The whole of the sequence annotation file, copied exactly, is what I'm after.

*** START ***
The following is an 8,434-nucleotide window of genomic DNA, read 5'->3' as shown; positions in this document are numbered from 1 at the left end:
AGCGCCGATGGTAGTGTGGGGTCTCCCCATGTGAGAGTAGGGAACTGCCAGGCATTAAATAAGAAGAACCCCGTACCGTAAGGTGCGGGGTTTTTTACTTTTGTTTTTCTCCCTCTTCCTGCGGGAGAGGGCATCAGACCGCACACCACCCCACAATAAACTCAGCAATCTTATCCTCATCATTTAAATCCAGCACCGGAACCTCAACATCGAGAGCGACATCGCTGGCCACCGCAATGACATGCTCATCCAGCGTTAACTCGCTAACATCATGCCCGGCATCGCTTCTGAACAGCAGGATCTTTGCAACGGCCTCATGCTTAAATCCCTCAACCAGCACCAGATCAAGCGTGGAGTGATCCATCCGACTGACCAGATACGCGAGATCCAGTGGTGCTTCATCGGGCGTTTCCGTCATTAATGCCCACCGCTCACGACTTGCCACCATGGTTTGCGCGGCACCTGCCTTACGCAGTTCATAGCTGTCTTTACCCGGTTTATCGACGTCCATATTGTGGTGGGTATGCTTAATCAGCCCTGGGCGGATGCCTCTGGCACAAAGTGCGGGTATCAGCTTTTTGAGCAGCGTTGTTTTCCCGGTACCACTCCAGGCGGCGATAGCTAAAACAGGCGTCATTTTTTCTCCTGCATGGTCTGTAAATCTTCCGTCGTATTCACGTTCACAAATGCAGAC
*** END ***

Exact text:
The following is an 8,434-nucleotide window of genomic DNA, read 5'->3' as shown; positions in this document are numbered from 1 at the left end:
AGCGCCGATGGTAGTGTGGGGTCTCCCCATGTGAGAGTAGGGAACTGCCAGGCATTAAATAAGAAGAACCCCGTACCGTAAGGTGCGGGGTTTTTTACTTTTGTTTTTCTCCCTCTTCCTGCGGGAGAGGGCATCAGACCGCACACCACCCCACAATAAACTCAGCAATCTTATCCTCATCATTTAAATCCAGCACCGGAACCTCAACATCGAGAGCGACATCGCTGGCCACCGCAATGACATGCTCATCCAGCGTTAACTCGCTAACATCATGCCCGGCATCGCTTCTGAACAGCAGGATCTTTGCAACGGCCTCATGCTTAAATCCCTCAACCAGCACCAGATCAAGCGTGGAGTGATCCATCCGACTGACCAGATACGCGAGATCCAGTGGTGCTTCATCGGGCGTTTCCGTCATTAATGCCCACCGCTCACGACTTGCCACCATGGTTTGCGCGGCACCTGCCTTACGCAGTTCATAGCTGTCTTTACCCGGTTTATCGACGTCCATATTGTGGTGGGTATGCTTAATCAGCCCTGGGCGGATGCCTCTGGCACAAAGTGCGGGTATCAGCTTTTTGAGCAGCGTTGTTTTCCCGGTACCACTCCAGGCGGCGATAGCTAAAACAGGCGTCATTTTTTCTCCTGCATGGTCTGTAAATCTTCCGTCGTATTCACGTTCACAAATGCAGAC